It's going to be tough to know how bad the frost is going to get, and then balance off the cost and effort of keeping the system going against the number of times you are going to be able to use the place. The one thing I can't see is going through all the work and expense of getting one thawed out once thet battle has been lost. That would have to run into the hundreds of dollars. Probably cheaper to rent a place for the few weekends you'd want to get out of town.

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Ours is new construction, and here is what they did.

Tank is about 20 from the building, and the line is very deep. Not sure exactly, but I'm told at least 6-8 feet down. Then they put 2" foam over it (also over the water coming into the place, and the plumber told me that is at least 8 feet down, so shouldn't have to worry). I am not sure about foam over the tank, but I think I will ask.

Contractor told us with the foam, the main thing is that the frost will have to spread out and then come around the 8' wide swath, he said is very unlikely. He did tell us not to drive over it in winter, but told us we didn't need to do anything special to it other than not drive on it. He said snowmobiles should not matter unless it was a "sled highway" smile

Also told us not to drive over the line going from tank to drainfield in winter, and of course not on drainfield ever.

Last year no problem, but we used it pretty much every weekend, and we had lots of snow up there. I know some years you hear some bad stories, even from new places. So its nice to get as much info as we can - I would hate to have it freeze up.

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Depending on how much you want to spend, you could aways spray foam the tanks before putting them in the ground. but that woud probably increase the likely hood that they would float in the spring.

I also think the floating part would depend greatly on the type of soil that you have.

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Our's froze up the winter of 02/03 along with a lot of others in the northern half of MN. Since then I have spread straw over the tank and the drain field every fall and haven't had a problem, even though we are only there a couple weekends a month in the winter. There is a company that makes a heater for septic tanks.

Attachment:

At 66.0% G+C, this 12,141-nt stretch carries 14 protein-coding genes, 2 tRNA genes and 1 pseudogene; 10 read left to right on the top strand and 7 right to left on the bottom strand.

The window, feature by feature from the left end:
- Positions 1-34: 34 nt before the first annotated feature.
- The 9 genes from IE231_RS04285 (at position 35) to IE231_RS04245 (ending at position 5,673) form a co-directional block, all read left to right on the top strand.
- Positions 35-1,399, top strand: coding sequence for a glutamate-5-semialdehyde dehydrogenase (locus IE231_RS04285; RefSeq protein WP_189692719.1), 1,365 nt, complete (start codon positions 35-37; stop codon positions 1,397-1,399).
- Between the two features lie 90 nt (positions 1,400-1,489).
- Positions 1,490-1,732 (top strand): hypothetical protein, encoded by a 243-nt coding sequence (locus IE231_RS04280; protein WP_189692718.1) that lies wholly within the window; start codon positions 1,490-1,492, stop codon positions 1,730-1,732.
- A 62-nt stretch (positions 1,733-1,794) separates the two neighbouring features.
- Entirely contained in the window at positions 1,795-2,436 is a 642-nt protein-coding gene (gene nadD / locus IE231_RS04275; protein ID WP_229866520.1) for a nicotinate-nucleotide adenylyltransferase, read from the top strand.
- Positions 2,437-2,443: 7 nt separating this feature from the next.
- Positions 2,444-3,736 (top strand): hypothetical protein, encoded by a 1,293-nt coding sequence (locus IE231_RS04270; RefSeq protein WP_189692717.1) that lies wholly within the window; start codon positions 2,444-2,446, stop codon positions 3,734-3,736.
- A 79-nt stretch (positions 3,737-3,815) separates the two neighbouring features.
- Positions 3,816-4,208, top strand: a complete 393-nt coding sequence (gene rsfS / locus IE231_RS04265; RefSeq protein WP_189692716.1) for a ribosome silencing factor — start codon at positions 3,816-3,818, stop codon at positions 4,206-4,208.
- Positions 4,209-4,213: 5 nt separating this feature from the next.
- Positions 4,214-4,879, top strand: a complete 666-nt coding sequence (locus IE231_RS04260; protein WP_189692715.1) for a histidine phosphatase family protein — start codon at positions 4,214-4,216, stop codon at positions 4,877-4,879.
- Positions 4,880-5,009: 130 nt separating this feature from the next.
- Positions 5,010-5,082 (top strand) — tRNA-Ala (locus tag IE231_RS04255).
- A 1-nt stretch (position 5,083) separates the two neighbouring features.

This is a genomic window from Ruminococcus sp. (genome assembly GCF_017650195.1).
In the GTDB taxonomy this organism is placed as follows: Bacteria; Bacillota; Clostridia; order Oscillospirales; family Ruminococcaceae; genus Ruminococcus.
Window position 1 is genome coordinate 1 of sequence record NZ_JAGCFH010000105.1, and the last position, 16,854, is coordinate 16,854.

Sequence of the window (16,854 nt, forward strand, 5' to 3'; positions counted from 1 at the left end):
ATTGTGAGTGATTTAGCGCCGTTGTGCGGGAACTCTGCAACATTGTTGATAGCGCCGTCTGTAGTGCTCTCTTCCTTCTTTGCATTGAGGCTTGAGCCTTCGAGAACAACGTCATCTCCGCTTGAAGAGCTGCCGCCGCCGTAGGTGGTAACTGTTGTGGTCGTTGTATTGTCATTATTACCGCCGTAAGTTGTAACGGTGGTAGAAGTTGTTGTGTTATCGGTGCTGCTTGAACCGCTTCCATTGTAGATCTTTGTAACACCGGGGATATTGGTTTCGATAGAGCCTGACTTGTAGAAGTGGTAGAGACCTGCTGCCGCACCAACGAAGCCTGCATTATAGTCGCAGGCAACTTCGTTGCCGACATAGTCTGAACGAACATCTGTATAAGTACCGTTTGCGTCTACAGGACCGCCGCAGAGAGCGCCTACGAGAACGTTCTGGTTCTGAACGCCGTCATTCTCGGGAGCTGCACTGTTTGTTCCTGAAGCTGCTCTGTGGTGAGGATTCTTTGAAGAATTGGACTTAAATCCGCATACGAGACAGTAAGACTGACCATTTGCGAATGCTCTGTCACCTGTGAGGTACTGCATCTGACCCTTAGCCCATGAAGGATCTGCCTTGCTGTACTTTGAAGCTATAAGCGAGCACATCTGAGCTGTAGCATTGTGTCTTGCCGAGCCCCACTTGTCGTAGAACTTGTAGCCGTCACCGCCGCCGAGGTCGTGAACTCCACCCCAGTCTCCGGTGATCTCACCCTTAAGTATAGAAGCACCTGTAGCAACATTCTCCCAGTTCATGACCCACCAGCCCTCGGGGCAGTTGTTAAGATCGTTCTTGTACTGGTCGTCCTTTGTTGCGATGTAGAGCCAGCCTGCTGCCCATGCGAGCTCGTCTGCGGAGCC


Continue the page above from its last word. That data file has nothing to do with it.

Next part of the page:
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Was it your tank that froze or the drain field/mound? Usually it is the latter, which isn't far below ground.

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Sorry BobT ... I was up north for a while (no wifi there) and forgot about this thread. The septic guy told me he had to steam the tank before he could pump it. I think our problems all started with the drain going out of the house. The furnace drain was routed into the floor drain, and with no one there running water for a couple weeks, it built up and froze completely shut. By the time we figured that out, it was probably six or seven weeks before anything ran into the tank. Learned a lot that first hard winter!!

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Thanks for this thread - Very interesting info. I have used Rid-X for the past couple years, but will stop doing it after reading all this info. I also use a "natural" drain cleaner once a month (it's a powder that you dissolve in warm water, then pour down the kitchen sink to break up oils etc.) I'll use this until it's gone, but then stop using it too.

So here's a couple questions:

1) I'm very careful about trying to use only "natural" or "bio-degradable" products (soap, shampoo, dishwasher and laundry detergent etc.) so as not to kill off bacteria in the septic tank inadvertently with chemicals. Is this a concern, or am I paranoid?

2) Our mound is very hard and gets lots of weed/grass growth, which prevents erosion etc. I use a rough cut mower, towed behind my ATV to mow the septic mound in the Summer. I was told this is okay, due to the relatively low weight of the equipment. I don't get near it after a rain, in Winter etc. Only in Summer when the ground is very hard and stable. Does anyone else do this, or is it a bad thing to be doing?

Thanx!!

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Mowing your mound is not a bad thing to do because it keeps threes and other perrenials in check. I usually stop mowing mine about this time of year so the grass has a chance to get some height before winter freeze-up.

As far as the chemical thing goes, what you're doing is probably better than most.

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Not using stuff the kills germs is a good idea. I have wondered if something as simple as flushing some yeast into the tank would help. We all use soaps and whatever to keep things in check. Maybe the ratio of that stuff at a cabin is higher than at a home. My guess is that some yeast won't hurt. The less stuff you use that claims to kill bacteria the better off you are.